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Prediction of mechanical behavior of cartilaginous infant hips in pavlik harness: A subject-specific simulation study on normal and dysplastic hips



Prediction of mechanical behavior of cartilaginous infant hips in pavlik harness: A subject-specific simulation study on normal and dysplastic hips



Journal of Orthopaedic Research 37(3): 655-664



In dysplastic infant hips undergoing abduction harness treatment, cartilage contact pressure is believed to have a role in therapeutic cartilage remodeling and also in the complication of femoral head avascular necrosis. To improve our understanding of the role of contact pressure in the remodeling and the complication, we modeled cartilage contact pressure in cartilaginous infant hips undergoing Pavlik harness treatment. In subject-specific finite element modeling, we simulated contact pressure of normal and dysplastic hips in Pavlik harness at 90° flexion and gravity-induced abduction angles of 40°, 60° and 80°. We demonstrated that morphologies of acetabulum and femoral head both affected contact pressure distributions. The simulations showed that in Pavlik harness, contact pressure was mainly distributed along anterior and posterior acetabulum, leaving the acetabular roof only lightly loaded (normal hip) or unloaded (dysplastic hip). From a mechanobiological perspective, these conditions may contribute to therapeutic remodeling of the joint in Pavlik harness. Furthermore, contact pressure increased with the angle of abduction, until at the extreme abduction angle (80°), the lateral femoral head also contacted the posterior acetabular edge. Contact pressure in this area could contribute to femoral head avascular necrosis by reducing flow in femoral head blood vessels. The contact pressure we simulated can plausibly account for both the therapeutic effects and main adverse effect of abduction harness treatment for developmental dysplasia of the hip. © 2019 Orthopaedic Research Society. Published by Wiley Periodicals, Inc. J Orthop Res.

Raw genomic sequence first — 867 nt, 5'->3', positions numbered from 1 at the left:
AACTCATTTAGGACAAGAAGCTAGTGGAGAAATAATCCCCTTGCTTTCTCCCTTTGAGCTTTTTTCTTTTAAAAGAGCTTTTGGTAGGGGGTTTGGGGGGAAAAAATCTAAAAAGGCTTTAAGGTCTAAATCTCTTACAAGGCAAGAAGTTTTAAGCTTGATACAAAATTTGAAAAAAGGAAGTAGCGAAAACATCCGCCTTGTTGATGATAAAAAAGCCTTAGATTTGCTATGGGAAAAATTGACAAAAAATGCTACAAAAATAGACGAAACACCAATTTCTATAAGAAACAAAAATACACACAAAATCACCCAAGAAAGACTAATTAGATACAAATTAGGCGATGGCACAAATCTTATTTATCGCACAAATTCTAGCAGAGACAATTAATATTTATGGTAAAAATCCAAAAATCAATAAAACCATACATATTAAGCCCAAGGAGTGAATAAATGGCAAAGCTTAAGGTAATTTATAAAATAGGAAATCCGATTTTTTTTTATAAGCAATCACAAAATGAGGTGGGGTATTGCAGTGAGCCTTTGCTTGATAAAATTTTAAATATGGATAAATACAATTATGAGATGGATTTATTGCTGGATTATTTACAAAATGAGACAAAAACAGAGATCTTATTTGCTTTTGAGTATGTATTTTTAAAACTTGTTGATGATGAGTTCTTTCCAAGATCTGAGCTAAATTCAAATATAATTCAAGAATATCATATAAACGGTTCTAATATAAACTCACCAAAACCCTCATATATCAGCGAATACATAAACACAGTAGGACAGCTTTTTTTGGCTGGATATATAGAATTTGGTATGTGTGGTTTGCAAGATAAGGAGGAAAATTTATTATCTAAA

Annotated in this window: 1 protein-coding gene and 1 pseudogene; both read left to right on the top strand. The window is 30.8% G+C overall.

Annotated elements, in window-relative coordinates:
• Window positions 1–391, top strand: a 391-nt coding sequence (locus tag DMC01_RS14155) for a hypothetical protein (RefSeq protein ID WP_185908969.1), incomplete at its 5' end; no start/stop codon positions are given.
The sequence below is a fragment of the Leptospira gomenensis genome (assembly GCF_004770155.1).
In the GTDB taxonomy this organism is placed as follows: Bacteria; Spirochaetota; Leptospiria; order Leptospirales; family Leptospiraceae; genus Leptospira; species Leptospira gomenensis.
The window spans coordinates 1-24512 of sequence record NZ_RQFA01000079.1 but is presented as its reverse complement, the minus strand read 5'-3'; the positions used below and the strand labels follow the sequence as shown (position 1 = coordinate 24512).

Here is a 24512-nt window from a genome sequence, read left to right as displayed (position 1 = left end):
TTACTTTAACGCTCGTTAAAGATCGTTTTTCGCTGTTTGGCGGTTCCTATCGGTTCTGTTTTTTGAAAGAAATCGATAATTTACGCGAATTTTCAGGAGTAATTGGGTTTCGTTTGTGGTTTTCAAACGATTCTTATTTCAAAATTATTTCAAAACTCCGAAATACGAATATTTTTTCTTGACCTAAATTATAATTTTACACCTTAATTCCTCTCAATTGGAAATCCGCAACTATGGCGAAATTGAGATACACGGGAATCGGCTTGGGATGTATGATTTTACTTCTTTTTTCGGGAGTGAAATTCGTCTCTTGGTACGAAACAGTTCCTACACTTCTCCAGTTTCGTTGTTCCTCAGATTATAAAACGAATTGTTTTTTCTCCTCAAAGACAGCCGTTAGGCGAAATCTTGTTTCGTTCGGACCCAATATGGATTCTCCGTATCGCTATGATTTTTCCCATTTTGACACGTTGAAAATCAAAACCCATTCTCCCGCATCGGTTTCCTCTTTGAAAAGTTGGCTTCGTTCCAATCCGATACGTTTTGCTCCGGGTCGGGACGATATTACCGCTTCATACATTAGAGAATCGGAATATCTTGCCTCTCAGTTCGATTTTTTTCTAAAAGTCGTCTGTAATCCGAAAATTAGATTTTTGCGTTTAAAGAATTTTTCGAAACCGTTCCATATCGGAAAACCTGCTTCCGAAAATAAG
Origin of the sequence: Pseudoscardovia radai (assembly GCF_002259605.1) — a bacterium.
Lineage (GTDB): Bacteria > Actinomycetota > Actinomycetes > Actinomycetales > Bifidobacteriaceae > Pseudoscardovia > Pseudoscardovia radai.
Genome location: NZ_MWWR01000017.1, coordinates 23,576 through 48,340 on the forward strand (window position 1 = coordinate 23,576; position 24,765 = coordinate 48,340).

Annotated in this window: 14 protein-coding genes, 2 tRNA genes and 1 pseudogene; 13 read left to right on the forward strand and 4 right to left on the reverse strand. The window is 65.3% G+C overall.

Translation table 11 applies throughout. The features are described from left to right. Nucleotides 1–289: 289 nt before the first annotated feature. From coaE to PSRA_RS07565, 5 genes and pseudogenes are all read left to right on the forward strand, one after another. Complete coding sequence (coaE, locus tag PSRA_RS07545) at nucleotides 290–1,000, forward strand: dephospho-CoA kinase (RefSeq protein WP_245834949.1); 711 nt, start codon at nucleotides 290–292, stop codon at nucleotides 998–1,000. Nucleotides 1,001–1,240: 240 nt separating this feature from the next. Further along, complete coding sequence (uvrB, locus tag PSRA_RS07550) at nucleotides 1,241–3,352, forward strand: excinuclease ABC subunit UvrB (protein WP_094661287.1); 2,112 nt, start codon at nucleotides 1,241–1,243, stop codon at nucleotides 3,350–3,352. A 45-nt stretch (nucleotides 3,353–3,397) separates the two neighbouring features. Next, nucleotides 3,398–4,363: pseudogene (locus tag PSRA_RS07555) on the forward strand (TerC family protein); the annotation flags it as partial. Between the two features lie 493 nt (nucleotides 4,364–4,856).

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Accession: 066055600

Download citation: RISBibTeXText

PMID: 30604892

DOI: 10.1002/jor.24213


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